NMB Resort and Dry Dock

The North Myrtle Beach RV Resort and Dry Dock, viewed from the southern side of the Intracoastal Waterway, near Local on the Water and Boardwalk Billy's. Photo by Christian Boschult 

A resort-style development that encompasses the North Myrtle Beach RV Resort and Dry Dock could undergo some changes, but there’s no indication that the full project will be built out anytime soon. 

The latest plans came before the North Myrtle Beach Planning Commission Tuesday when one of the landowners requested an amendment to Phase 1 of the planned development district (PDD). The property sits along the north side of the Intracoastal Waterway.

The plans for the project, originally approved in 2006, ultimately call for a high rise, a restaurant, several four-story multi-family dwellings, RV and pop-up camper sites, a water slide, a clubhouse and a dog park. 

The PDD is owned by two different corporate entities: Myrtle Beach Power Sports Inc., which operates the existing RV Resort and Dry Dock, and Canal Land and Timber LLC, which owns more than 50 acres of land in phases of the PDD to be developed later.

The amendment proposed by Myrtle Beach Power Sports Inc. asks the city to annex almost 12 acres of land on the northeast side of the PDD along Old Crane Road and approve an amendment to the PDD, increasing the number of RV camper spots from the 107 existing spots to 214 in the new acreage.

If approved by city council, the RV Resort and Dry Dock section will house 214 RV spots and 22 pop-up camper spaces, while letting the owners reserve the right to build 200 condo units if they choose not to add the extra RV spots. If the owners wanted to build the condos, they would have to come back to get permission from the city again in order to set architectural standards.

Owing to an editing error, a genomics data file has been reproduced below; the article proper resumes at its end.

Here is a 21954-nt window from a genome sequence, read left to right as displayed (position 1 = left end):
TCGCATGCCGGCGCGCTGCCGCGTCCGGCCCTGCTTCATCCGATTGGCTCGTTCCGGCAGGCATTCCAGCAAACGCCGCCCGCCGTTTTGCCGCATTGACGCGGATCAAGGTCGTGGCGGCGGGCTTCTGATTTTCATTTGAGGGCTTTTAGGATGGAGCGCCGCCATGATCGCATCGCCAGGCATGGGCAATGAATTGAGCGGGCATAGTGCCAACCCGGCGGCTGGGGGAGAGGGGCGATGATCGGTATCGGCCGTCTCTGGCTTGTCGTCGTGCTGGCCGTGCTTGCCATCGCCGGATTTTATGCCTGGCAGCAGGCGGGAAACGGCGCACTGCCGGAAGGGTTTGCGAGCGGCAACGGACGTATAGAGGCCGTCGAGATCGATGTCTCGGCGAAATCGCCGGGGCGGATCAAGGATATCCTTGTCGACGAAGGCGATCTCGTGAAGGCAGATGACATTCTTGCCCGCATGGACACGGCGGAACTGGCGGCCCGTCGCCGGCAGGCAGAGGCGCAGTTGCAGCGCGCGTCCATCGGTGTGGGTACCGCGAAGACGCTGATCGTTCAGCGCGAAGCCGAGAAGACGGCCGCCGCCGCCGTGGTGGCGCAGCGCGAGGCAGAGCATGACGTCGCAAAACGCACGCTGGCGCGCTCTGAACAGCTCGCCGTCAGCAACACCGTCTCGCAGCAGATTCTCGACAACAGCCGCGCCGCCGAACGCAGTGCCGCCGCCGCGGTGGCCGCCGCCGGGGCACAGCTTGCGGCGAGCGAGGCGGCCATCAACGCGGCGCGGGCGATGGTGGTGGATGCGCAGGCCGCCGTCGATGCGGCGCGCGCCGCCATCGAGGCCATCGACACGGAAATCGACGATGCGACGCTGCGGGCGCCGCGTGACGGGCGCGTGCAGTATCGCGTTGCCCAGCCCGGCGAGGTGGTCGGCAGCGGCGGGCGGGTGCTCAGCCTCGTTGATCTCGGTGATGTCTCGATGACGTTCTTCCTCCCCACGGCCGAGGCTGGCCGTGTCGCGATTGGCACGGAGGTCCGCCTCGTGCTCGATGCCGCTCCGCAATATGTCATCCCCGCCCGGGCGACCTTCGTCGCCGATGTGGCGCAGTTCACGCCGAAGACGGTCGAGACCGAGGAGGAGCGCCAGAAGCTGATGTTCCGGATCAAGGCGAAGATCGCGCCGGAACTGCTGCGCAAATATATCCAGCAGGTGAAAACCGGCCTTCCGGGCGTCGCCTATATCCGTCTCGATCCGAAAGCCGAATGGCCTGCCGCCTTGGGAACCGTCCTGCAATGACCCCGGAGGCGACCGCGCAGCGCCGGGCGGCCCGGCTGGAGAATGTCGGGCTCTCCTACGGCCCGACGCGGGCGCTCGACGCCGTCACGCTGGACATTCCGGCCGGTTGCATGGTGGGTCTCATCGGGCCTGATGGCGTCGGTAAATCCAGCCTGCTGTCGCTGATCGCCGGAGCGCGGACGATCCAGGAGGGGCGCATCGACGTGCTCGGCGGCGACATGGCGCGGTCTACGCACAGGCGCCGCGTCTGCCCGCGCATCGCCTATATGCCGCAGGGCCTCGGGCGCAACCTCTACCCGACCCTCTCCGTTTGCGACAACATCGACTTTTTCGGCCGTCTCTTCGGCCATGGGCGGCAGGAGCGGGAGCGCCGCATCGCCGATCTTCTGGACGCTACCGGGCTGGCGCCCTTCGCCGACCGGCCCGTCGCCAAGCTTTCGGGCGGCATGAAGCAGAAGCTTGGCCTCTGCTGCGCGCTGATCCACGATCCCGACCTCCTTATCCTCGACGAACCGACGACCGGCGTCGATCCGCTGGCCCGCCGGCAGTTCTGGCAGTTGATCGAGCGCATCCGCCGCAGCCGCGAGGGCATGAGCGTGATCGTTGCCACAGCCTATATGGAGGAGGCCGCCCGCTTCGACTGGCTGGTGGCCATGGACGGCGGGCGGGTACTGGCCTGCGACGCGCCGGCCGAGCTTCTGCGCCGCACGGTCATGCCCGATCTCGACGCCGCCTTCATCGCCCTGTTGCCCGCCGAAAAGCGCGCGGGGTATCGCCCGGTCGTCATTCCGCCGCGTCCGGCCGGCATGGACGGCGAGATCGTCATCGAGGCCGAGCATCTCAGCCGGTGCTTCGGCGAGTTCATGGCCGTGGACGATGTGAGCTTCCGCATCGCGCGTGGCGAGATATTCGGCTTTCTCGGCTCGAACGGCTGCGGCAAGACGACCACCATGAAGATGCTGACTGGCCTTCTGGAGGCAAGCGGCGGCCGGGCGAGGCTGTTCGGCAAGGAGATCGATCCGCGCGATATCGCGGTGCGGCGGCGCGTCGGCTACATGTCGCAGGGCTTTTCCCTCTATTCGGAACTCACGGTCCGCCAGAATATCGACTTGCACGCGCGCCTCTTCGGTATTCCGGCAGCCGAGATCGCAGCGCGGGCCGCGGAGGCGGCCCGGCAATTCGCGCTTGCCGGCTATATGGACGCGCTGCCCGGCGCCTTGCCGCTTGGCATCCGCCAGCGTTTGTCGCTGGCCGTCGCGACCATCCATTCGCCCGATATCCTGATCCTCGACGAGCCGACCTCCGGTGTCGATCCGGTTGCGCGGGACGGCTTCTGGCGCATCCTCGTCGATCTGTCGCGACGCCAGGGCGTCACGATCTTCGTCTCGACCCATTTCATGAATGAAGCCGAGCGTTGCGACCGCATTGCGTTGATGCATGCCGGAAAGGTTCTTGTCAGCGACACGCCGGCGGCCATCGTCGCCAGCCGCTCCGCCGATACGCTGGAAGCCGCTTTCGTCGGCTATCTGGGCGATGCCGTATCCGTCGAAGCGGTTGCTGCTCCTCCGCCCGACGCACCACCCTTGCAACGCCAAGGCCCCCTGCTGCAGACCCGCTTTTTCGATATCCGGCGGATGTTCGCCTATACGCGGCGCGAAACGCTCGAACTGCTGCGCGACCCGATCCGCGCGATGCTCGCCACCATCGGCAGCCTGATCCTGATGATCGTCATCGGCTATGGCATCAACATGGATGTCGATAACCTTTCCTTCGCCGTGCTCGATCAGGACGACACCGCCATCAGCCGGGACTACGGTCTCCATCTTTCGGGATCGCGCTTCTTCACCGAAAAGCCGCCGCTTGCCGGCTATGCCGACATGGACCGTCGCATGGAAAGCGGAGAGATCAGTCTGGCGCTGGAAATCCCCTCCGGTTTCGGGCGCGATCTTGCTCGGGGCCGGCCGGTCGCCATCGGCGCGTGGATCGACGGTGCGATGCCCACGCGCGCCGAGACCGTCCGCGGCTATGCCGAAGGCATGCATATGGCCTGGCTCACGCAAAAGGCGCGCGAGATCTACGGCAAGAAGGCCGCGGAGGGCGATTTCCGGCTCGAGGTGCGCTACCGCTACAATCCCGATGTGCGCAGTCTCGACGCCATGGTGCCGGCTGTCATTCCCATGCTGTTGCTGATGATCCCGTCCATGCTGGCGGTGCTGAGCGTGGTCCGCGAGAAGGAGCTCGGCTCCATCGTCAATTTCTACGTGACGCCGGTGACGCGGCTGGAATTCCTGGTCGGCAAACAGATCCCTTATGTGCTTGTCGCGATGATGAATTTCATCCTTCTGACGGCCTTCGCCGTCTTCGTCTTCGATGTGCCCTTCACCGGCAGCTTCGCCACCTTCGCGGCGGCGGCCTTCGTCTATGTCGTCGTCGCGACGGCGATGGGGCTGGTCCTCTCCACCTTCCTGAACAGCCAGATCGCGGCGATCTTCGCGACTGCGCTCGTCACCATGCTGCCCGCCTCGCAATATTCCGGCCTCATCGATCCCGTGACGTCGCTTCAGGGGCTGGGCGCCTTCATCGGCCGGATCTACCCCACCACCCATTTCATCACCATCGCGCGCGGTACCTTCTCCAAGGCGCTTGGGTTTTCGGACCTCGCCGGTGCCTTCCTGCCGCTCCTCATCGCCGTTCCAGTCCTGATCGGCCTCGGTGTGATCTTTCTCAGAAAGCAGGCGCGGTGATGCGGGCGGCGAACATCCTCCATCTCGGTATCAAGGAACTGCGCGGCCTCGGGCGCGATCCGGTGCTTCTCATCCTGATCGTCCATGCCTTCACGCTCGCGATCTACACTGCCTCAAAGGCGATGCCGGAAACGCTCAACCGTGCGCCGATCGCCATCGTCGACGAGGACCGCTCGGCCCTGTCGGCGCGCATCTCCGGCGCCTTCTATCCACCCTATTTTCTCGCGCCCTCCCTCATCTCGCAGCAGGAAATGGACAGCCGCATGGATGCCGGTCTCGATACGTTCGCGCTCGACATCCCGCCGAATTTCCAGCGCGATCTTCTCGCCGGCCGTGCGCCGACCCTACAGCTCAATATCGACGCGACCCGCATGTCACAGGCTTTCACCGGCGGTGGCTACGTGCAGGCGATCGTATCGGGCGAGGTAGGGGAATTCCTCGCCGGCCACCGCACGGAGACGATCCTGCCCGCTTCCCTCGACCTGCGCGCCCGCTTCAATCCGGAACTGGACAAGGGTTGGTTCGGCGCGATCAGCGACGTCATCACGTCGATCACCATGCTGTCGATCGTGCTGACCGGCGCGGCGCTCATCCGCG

And, if the owner switched to condos, the existing $400 fee per RV space would increase to the existing beach parking fee at the time of the decision, less the $400 that the owner is paying for the RV spots. 

“Currently, they would have to pay $400 a space to hook up. But if it becomes a condo, then that fee goes way up,” said planning commission chairman Harvey Eisner. “We don’t want to stiff anyone, but we want to make sure the city gets what’s due.”

The originally PDD was annexed into the city in 2006 and called for 1,374 condo units and dry boat storage. The dry boat storage currently exists, operated by the same owners who are asking for the amendment and annexation. 

But there’s no guarantee that the high-rise, thousand-plus condos and the restaurant will be built anytime soon. 

The land, although part of an approved PDD, is listed for sale by its owners, Canal Wood.

Planning and Zoning Director James Wood theorized that the lack of development was unfortunate timing. 

“A lot of people had grandiose plans for properties during that time period,” Wood said. “When the real estate crash happened, it brought dozens and dozens of projects to a total standstill. Maybe they were caught up in that.”

Canal Wood did not immediately respond to an email requesting comment, and the phone number listed for the company could not accept any messages. 

City council still has to approve the amendment and annexation.

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